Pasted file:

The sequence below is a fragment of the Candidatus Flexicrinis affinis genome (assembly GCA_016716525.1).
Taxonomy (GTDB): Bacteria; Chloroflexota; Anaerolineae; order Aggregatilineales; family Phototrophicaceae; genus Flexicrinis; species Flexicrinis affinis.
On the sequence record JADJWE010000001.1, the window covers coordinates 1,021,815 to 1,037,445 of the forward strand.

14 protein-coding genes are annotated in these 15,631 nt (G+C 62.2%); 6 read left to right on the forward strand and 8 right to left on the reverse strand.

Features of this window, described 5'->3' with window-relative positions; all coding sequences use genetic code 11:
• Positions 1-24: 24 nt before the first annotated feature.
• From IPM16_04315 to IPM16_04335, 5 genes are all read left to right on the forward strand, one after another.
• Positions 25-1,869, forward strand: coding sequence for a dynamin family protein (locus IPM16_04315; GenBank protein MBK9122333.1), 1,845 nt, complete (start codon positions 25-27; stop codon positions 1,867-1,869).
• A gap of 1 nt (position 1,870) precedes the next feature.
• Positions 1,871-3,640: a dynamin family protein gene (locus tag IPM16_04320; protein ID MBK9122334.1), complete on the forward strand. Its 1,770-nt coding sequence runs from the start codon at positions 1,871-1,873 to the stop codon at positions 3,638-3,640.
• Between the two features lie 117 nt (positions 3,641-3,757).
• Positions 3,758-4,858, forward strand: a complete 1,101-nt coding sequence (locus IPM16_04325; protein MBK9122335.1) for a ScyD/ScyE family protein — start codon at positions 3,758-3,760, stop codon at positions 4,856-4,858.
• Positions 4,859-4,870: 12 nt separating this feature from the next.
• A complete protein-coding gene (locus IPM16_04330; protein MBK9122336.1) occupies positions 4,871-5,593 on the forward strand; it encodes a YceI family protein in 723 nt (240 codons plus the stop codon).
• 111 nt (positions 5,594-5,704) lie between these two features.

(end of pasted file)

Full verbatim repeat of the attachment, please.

The sequence below is a fragment of the Candidatus Flexicrinis affinis genome (assembly GCA_016716525.1).
Taxonomy (GTDB): Bacteria; Chloroflexota; Anaerolineae; order Aggregatilineales; family Phototrophicaceae; genus Flexicrinis; species Flexicrinis affinis.
On the sequence record JADJWE010000001.1, the window covers coordinates 1,021,815 to 1,037,445 of the forward strand.

14 protein-coding genes are annotated in these 15,631 nt (G+C 62.2%); 6 read left to right on the forward strand and 8 right to left on the reverse strand.

Features of this window, described 5'->3' with window-relative positions; all coding sequences use genetic code 11:
• Positions 1-24: 24 nt before the first annotated feature.
• From IPM16_04315 to IPM16_04335, 5 genes are all read left to right on the forward strand, one after another.
• Positions 25-1,869, forward strand: coding sequence for a dynamin family protein (locus IPM16_04315; GenBank protein MBK9122333.1), 1,845 nt, complete (start codon positions 25-27; stop codon positions 1,867-1,869).
• A gap of 1 nt (position 1,870) precedes the next feature.
• Positions 1,871-3,640: a dynamin family protein gene (locus tag IPM16_04320; protein ID MBK9122334.1), complete on the forward strand. Its 1,770-nt coding sequence runs from the start codon at positions 1,871-1,873 to the stop codon at positions 3,638-3,640.
• Between the two features lie 117 nt (positions 3,641-3,757).
• Positions 3,758-4,858, forward strand: a complete 1,101-nt coding sequence (locus IPM16_04325; protein MBK9122335.1) for a ScyD/ScyE family protein — start codon at positions 3,758-3,760, stop codon at positions 4,856-4,858.
• Positions 4,859-4,870: 12 nt separating this feature from the next.
• A complete protein-coding gene (locus IPM16_04330; protein MBK9122336.1) occupies positions 4,871-5,593 on the forward strand; it encodes a YceI family protein in 723 nt (240 codons plus the stop codon).
• 111 nt (positions 5,594-5,704) lie between these two features.